Jump to ContentJump to Main Navigation
Political TheologiesPublic Religions in a Post-Secular World$
Users without a subscription are not able to see the full content.

Hent de Vries and Lawrence E. Sullivan

Print publication date: 2006

Print ISBN-13: 9780823226443

Published to Fordham Scholarship Online: March 2011

DOI: 10.5422/fso/9780823226443.001.0001

Show Summary Details
Page of

PRINTED FROM FORDHAM SCHOLARSHIP ONLINE (www.fordham.universitypressscholarship.com). (c) Copyright Fordham University Press, 2021. All Rights Reserved. An individual user may print out a PDF of a single chapter of a monograph in FSO for personal use.date: 04 August 2021

On the Names of God

On the Names of God

(p.137) On the Names of God
Political Theologies

Laclau Ernesto

Fordham University Press

This chapter formalizes the irreducibility of difference in the constitution of the political with a central insight of mysticism. By way of a powerful rereading of Pseudo-Dionysius and Meister Eckart, it elaborates the systematic parallel between the chapter's own assessment of the meaning of “empty signifiers” for a theory of hegemony and the tradition of the divine names. Mystical discourse reveals something belonging to the general structure of experience: not only the separation between the two extremes of radical finitude and absolute fullness but also the complex language games that it is possible to play on the basis of the contamination of each by the other. This chapter examines the strategies made possible by this unavoidable contamination, citing two examples: one from the field of politics, the other from ethics. It concludes that God cannot be named; the operation of naming Him, either directly or indirectly, through the equivalence of contents that are less than Him, involves us in a process by which the residue of particularity, which mystical intervention tries to eliminate, proves to be irreducible.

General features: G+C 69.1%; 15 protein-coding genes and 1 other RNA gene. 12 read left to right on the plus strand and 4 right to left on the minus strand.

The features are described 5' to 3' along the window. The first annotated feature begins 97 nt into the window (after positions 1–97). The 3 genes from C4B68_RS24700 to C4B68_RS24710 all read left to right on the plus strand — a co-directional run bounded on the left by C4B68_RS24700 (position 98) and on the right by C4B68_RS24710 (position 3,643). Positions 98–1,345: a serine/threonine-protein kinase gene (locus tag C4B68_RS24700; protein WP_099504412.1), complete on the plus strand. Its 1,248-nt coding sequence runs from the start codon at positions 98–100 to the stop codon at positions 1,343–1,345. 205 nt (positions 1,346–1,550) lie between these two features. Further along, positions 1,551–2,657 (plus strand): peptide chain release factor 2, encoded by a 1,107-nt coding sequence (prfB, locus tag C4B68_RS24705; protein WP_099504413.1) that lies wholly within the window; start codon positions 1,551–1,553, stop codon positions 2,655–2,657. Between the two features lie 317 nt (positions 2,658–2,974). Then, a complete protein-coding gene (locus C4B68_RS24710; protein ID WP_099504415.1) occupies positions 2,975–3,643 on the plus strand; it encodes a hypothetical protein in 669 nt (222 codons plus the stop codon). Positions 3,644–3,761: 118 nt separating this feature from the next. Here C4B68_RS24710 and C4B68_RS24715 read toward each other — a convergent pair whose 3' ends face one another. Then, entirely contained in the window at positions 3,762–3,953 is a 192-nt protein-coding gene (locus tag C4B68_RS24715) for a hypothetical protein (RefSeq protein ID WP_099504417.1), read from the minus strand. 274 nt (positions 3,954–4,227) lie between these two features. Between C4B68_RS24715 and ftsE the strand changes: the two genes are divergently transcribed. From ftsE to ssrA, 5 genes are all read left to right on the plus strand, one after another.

Keywords:   God, mysticism, divine names, Pseudo-Dionysius, Meister Eckart, hegemony, experience, finitude, politics, equivalence

Fordham Scholarship Online requires a subscription or purchase to access the full text of books within the service. Public users can however freely search the site and view the abstracts and keywords for each book and chapter.

Please, subscribe or login to access full text content.

If you think you should have access to this title, please contact your librarian.

To troubleshoot, please check our FAQs , and if you can't find the answer there, please contact us .